Wrestling fans in the early 90’s knew Hulk Hogan as the biggest draw in the business, a babyface who made history, time and time again, facing villains and rescuing his country as he wore his yellow and red colours while draped in the American flag. Hulk Hogan was the guy to count on, the wrestler who would always be a fan favourite, and a guy who the kids could look up to as their idol. Times were changing in the middle of the nineties, and wrestling was too. People were wanting something different, and WCW saw that and decided to pull the trigger on one of the biggest heel turns in the history of professional wrestling. Legdropping babyface Randy Savage in the closing moments of the show and turning his back on the fans that had loved him for so many years, Hogan became the most hated man and most over heel in the business, and with the creation of the NWO after the show, WCW became the biggest wrestling promotion in North America. This show was the spark that shot the firework into space. WCW would become the promotion to watch with a roster of the biggest stars in wrestling and the most original and feared faction ever in the New World Order. WWE would be on the losing end until they fought back with the attitude era in 1999. This event also had guys like Ric Flair, DDP, The Giant and others, and is considered one of the most significant and controversial shows in wrestling history, making it a must-see for any fan.

Heading back to WWE…

WWE: In Your House – Canadian Stampede

In 1997 there was a war in the wrestling business, and no, I’m not talking about the WCW/WWF Monday Night War between RAW and Nitro. I’m talking about the USA and Canada, or more importantly, The Hart Foundation versus The USA. Bret Hart, alongside his brother Owen, his brother in-law’s Davey Boy Smith & Jim Neidhart, and “The Loose Cannon” Brian Pillman, formed a new and bigger Hart Foundation and declared war on the USA. Still babyfaces in their home country of Canada, yet despised heels in the USA, The Hart Foundation went home to Calgary for this show named Canadian Stampede. The show, from top to bottom, was a fantastic presentation featuring excellent matches and a heated and wonderfully constructed main event pitting The Hart Foundation against the team of “Stone Cold” Steve Austin, Goldust, The Road Warriors and Ken Shamrock. The match, which also featured the entire Hart family at ringside, was a spectacle and the crowd loved it. The undercard saw a heavy duty brawl between The Undertaker and Vader in what I feel was Vader’s best match during his WWF tenure. An entertaining match in the series of matches between Hunter Hearst Helmsley and Mankind during their great feud from that era. A great high-flying battle between Japanese stars The Great Sasuke and Taka Michinoku, who would be signed to a WWF contract following his performance here. Sure, there were only four matches if you don’t count the pre-show match, but each match had a meaning, a reason and was built up brilliantly. The show was only a two hour one anyway, so four matches of this quality is a treat. A definate highlight from 1997 and the era of The Hart Foundation, for sure.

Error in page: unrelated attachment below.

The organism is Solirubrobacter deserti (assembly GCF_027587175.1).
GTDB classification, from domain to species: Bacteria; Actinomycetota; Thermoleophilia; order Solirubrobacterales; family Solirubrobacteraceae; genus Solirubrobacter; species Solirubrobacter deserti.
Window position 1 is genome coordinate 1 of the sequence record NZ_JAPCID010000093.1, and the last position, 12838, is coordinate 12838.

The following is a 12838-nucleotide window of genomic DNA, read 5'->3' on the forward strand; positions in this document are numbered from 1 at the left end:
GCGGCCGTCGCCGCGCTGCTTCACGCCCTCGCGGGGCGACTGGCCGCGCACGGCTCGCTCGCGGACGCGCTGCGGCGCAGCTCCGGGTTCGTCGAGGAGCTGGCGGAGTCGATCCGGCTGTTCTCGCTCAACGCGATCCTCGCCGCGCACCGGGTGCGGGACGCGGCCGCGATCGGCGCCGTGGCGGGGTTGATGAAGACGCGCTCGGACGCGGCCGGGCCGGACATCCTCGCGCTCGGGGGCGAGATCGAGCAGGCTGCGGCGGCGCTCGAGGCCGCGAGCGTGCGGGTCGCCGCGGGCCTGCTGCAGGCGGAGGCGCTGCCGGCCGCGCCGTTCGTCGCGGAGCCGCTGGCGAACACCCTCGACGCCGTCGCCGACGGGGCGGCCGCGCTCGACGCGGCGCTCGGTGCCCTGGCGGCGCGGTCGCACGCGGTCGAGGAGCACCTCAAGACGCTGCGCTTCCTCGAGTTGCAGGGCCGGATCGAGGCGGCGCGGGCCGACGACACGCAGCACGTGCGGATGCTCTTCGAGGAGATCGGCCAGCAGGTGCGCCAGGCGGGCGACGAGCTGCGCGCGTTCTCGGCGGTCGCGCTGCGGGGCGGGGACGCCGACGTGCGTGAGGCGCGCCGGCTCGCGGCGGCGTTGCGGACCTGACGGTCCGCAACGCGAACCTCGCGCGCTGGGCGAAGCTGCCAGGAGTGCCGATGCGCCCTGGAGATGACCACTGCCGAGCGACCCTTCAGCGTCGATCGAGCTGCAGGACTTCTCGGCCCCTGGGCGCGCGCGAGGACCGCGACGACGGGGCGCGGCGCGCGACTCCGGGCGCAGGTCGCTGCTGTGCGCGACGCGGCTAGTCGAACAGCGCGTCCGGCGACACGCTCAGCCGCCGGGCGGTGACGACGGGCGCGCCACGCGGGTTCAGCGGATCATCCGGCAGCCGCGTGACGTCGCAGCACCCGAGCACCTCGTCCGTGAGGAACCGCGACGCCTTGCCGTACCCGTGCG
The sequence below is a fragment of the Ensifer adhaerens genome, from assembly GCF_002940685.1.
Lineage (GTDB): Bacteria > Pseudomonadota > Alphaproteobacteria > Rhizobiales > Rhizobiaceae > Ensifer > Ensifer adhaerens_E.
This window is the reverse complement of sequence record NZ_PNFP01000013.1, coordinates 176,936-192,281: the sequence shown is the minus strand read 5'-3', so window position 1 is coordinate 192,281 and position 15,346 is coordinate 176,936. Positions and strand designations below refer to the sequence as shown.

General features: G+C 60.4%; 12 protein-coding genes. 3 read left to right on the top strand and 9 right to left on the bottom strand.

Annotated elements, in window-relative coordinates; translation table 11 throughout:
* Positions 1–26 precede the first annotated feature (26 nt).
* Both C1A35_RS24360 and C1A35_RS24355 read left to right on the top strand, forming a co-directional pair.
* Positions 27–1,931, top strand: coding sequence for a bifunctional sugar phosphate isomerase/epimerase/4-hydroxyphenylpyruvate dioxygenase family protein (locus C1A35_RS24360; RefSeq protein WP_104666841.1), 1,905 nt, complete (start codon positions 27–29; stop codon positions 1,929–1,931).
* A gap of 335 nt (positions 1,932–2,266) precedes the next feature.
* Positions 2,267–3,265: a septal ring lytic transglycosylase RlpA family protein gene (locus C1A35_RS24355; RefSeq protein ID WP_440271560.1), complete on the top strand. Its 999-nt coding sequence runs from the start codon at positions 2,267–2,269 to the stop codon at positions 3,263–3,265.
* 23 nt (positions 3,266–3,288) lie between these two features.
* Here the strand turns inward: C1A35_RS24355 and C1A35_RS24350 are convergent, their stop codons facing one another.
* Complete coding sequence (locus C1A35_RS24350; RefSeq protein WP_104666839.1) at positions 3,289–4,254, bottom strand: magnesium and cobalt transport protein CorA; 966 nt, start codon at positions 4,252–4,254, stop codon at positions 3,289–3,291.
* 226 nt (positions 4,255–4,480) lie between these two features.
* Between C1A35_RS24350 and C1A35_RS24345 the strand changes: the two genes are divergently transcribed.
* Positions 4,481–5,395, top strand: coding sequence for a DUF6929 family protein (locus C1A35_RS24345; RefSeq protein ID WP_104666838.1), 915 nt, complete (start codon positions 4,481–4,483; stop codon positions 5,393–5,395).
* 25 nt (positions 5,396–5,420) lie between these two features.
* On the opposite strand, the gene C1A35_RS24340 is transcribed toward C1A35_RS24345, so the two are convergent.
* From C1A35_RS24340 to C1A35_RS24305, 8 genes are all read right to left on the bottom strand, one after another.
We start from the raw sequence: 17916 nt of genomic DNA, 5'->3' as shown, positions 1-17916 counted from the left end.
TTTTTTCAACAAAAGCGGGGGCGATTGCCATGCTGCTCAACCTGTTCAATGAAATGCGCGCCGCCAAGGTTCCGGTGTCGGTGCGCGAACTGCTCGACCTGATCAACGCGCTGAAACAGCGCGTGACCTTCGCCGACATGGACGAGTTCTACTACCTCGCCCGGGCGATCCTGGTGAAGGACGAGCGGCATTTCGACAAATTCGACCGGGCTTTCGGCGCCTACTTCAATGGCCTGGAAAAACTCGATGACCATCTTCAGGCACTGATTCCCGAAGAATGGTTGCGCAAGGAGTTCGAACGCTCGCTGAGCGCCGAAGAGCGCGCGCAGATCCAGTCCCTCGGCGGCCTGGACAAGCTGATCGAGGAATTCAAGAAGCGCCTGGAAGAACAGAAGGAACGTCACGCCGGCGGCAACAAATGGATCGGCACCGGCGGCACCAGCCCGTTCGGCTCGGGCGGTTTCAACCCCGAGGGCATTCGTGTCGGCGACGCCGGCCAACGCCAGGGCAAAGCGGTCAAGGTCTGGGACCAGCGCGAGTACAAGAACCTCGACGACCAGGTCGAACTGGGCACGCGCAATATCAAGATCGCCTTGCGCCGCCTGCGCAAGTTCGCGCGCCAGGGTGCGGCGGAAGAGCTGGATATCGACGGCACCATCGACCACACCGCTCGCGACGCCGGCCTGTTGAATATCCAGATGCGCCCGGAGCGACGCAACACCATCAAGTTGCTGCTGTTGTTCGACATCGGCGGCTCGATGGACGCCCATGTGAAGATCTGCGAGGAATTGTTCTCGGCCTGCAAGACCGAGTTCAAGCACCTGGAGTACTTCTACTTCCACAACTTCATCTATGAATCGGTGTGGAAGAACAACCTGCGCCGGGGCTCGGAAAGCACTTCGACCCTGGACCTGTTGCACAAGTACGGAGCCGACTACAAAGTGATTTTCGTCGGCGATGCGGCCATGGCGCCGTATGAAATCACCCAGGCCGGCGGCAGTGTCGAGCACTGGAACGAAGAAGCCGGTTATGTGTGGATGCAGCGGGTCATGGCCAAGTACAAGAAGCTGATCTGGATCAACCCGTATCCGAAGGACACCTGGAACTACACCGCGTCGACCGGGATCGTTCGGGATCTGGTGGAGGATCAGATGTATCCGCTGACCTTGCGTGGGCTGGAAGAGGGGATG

Sticking with WWE…

WWE: Royal Rumble 1992

It took me a little while to choose here, because I am a big fan of the Royal Rumble concept and it is one of the most enjoyable shows of the year for me, and has been since I started watching professional wrestling. This one, though, just beat out the one from 2001 to make this list, and the thing that made it just that little bit more worthy of a spot here is that the prize for winning the rumble match here wasn’t just for a shot at the World Title, but rather the title itself. The winner of the rumble match in 1992 would become the main man in WWF and go on to WrestleMania VIII to defend that title. The match itself was very entertaining and saw Ric Flair last from the beginning to the end, picking up the victory and winning his very first WWF World Heavyweight Championship. The match was full of stars from the 80’s and 90’s, with the likes of Hulk Hogan, The Undertaker, Shawn Michaels, British Bulldog, Sid Justice, “Rowdy” Roddy Piper, Randy Savage, and many more taking to the ring for the big elimination battle royale. The undercard saw very little of consequence outside of Roddy Piper beating The Mountie for his first, and only, championship in WWF, the Intercontinental belt. There was also three separate tag matches on the undercard, the only vaguely entertaining one being Owen Hart and Jim Neidhart against The Orient Express. Still, though other Rumble events have featured far superior undercards to this one, this is still a very significant event due to the excellent Royal Rumble match and the Roddy Piper title win.